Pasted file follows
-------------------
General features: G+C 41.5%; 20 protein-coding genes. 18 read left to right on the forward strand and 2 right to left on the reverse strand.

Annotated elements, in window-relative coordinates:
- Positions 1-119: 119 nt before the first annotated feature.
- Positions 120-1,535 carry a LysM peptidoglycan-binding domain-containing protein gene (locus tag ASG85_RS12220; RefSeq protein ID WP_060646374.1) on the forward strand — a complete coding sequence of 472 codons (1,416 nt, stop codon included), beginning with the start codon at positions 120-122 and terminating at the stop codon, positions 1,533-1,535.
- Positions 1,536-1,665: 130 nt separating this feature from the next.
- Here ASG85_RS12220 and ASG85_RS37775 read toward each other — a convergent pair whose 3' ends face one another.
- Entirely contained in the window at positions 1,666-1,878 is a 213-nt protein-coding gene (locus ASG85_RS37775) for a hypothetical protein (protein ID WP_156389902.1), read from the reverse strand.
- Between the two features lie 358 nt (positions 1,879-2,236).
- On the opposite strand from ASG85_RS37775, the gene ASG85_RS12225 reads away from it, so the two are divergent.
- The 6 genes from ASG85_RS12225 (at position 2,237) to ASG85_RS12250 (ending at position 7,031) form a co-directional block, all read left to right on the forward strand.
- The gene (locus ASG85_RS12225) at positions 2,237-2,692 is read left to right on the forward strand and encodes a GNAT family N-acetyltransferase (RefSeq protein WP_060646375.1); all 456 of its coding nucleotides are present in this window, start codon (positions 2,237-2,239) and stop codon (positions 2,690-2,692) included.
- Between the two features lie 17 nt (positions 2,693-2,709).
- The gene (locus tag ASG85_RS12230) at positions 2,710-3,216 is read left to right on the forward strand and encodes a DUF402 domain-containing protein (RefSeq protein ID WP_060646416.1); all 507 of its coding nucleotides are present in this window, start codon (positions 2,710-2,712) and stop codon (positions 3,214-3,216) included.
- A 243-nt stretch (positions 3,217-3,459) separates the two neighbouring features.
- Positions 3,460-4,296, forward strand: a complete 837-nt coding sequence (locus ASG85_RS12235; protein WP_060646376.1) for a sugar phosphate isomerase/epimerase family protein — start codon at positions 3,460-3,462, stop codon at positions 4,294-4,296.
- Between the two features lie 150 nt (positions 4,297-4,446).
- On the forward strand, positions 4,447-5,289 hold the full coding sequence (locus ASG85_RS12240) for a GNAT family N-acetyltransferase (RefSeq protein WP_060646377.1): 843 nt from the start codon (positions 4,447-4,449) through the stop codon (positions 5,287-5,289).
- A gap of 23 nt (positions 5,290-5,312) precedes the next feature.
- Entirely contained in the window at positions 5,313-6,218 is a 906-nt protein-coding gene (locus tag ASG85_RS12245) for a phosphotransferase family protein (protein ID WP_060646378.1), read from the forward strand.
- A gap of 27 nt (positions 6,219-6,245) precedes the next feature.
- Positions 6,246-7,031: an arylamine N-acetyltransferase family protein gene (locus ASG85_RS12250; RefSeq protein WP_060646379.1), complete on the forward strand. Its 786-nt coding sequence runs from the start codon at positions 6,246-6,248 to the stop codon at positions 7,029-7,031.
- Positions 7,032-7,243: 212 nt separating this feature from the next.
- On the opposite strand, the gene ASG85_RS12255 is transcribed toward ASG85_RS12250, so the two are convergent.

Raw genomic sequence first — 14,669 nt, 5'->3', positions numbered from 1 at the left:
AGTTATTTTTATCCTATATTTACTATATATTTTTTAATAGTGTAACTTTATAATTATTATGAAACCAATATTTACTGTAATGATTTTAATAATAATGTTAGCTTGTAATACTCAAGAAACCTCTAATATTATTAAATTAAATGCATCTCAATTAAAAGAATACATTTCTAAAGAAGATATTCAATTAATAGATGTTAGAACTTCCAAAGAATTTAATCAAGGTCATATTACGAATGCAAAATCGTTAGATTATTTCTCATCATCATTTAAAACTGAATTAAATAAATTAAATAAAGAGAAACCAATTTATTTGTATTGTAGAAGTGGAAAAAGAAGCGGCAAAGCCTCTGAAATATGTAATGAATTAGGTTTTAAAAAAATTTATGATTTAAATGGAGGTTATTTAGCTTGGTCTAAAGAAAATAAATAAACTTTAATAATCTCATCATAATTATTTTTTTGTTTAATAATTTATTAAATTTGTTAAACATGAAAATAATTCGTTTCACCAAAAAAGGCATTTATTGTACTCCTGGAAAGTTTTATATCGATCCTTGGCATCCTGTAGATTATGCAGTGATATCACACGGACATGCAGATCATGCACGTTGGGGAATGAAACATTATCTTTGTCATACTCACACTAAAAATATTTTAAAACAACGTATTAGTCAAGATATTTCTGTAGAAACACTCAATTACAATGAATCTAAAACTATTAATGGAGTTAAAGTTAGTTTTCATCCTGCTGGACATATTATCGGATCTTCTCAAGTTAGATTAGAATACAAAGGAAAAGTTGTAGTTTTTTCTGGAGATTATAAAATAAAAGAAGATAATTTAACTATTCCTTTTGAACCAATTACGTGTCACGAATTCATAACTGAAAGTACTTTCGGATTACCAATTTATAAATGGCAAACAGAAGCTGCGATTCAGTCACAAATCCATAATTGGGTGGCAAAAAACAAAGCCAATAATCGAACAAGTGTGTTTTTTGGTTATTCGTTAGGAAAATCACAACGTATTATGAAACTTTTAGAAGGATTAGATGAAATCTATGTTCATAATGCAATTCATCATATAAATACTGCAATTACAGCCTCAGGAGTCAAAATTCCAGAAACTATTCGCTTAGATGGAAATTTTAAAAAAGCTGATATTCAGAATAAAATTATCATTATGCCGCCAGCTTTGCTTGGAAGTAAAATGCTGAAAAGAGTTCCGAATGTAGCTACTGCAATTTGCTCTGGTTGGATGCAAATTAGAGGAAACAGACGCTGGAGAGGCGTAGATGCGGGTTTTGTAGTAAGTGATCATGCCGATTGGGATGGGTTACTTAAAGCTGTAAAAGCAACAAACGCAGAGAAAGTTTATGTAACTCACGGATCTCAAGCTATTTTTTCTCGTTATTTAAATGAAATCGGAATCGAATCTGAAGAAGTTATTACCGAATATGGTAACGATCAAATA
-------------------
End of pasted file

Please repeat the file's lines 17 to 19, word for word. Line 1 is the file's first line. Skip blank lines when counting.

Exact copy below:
- On the forward strand, positions 4,447-5,289 hold the full coding sequence (locus ASG85_RS12240) for a GNAT family N-acetyltransferase (RefSeq protein WP_060646377.1): 843 nt from the start codon (positions 4,447-4,449) through the stop codon (positions 5,287-5,289).
- A gap of 23 nt (positions 5,290-5,312) precedes the next feature.
- Entirely contained in the window at positions 5,313-6,218 is a 906-nt protein-coding gene (locus tag ASG85_RS12245) for a phosphotransferase family protein (protein ID WP_060646378.1), read from the forward strand.